Researcher portrait, 2010-02-04

Globalisation Changes the Foundations of Public Control


– Meet Sofia Näsström

Sofia Näsström, Stockholm University, Department of Political Science, has a Junior Research Position from the Swedish Research Council. She is also co-editor of Ethics & Global Politics, a journal that receives funding from the Swedish Research Council. Here you can read an interview with her.
"I´m a researcher in political theory. My research addresses how democracy is changed by globalisation, migration, and the global political challenges that we face. More specifically, I study the foundations of public control – in particular the question concerning who actually are the people, i.e. those who are able to participate and influence an issue."

"For earlier generations of political philosophers, the nation-state appeared to be so stable and self-evident that, in principle, their theories addressed the people as an axiom. But today the nation-state is no longer the self-evident point of departure — many decisions are made in an international arena. And then the problem arises: who do we consider to be the people as regards a particular issue, and how should they be represented? Since this issue appeared to be unproblematic earlier, it has been under-theorised."

How far have you come?


"Among other things, I´ve analysed historical changes in the content of core concepts such as the people, freedom, and equality. Showing that earlier thinkers considered the people to be an axiom was trickier than I had imagined: instead of citing what they say, I often need to show what they do not say, but implicitly presume."

"Presently, I´m looking at how the meaning of the people and the other concepts are changing in our time as political philosophy becomes more interested in the question: Who is allowed to participate and influence? Finally, I will investigate how these changes can potentially change our understanding of global politics."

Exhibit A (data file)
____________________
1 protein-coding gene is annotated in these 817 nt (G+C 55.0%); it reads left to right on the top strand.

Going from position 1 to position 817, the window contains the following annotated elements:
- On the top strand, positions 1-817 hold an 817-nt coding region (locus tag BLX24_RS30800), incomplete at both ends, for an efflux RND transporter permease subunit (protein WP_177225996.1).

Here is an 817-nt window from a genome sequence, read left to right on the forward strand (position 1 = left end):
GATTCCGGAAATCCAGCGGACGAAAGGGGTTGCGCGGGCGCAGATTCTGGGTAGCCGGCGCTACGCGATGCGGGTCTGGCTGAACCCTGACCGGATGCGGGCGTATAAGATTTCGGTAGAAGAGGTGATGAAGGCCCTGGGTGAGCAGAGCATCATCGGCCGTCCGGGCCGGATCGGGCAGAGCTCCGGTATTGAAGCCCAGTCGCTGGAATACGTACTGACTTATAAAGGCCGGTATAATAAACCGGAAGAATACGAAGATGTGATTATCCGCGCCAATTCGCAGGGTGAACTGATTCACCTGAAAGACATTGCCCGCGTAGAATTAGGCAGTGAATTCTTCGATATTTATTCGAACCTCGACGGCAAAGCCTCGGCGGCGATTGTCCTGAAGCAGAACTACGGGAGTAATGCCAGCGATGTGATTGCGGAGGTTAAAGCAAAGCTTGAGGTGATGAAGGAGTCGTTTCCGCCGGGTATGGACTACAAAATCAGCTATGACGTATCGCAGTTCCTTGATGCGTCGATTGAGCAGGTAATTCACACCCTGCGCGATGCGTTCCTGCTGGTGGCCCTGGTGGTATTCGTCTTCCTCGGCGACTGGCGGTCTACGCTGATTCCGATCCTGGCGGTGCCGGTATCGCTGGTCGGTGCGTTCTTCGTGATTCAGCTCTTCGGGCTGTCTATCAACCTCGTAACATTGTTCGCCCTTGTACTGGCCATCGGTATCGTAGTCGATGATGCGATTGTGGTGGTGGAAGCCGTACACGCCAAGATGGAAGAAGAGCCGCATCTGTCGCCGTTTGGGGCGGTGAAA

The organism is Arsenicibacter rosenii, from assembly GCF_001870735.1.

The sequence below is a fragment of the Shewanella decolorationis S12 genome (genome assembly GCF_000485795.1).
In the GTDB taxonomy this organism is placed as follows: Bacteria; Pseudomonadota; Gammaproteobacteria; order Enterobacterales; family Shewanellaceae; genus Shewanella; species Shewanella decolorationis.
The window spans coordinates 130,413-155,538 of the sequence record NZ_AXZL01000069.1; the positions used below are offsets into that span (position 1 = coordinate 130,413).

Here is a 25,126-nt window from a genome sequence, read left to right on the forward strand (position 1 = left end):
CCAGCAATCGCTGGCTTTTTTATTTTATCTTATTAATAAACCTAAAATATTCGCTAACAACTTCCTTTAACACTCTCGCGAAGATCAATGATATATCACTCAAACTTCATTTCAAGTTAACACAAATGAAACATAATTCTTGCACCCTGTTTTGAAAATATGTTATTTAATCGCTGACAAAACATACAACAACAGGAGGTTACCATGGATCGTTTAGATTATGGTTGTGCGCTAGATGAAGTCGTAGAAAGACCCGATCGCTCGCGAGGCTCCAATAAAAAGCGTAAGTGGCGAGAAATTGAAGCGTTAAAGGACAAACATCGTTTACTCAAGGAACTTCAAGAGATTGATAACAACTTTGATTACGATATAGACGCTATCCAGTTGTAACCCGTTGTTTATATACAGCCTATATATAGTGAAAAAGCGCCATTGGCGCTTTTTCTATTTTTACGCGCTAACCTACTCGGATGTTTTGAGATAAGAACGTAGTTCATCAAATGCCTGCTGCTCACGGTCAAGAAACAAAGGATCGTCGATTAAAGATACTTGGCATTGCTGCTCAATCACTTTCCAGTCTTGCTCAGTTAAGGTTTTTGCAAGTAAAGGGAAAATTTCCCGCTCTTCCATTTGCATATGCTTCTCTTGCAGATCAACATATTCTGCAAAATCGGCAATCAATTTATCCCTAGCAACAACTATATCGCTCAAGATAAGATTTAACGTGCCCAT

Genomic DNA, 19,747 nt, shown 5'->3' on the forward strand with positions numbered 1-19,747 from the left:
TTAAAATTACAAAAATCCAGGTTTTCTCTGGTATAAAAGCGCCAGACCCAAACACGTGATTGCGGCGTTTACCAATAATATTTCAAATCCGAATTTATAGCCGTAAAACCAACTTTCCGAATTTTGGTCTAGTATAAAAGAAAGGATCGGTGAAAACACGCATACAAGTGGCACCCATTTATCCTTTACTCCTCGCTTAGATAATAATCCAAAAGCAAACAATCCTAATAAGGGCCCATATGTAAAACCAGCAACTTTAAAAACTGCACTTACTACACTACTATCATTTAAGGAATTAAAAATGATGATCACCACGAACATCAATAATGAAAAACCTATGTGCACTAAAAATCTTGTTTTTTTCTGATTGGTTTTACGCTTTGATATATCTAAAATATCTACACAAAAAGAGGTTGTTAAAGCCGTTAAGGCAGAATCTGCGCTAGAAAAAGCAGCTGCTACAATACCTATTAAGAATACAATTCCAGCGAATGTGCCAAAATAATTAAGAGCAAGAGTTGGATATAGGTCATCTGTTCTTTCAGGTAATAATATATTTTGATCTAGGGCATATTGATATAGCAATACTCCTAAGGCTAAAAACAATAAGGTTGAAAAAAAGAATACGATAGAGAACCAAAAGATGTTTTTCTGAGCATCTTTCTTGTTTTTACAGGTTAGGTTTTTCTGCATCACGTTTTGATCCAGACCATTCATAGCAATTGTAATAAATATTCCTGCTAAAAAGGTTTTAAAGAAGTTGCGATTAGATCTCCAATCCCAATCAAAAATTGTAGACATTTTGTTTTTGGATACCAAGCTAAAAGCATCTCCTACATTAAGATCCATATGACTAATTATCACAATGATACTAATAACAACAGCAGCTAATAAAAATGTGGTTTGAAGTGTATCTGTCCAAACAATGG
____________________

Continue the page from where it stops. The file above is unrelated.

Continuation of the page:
"Together with a colleague, I founded the electronic, open access journal Ethics & Global Politics, where I serve as co-editor. We saw the need for a scientific, peer-reviewed journal to address these issues. Publication began in 2008, and the response has been excellent: respected international professors have contacted us and have offered to write articles, and we have downloads from 72 countries!"

Why did you choose this particular research topic?


“In my previous job as an economic at the UN, I worked with trade and environmental issues. One day I met a philosopher who explained that she was there to collect material for her dissertation. Since I have always been interested in philosophy and global issues, her work seemed to be very attractive to me – getting paid for thinking! So I went back to school to get my doctorate in political philosophy."
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Updated: 2010-02-04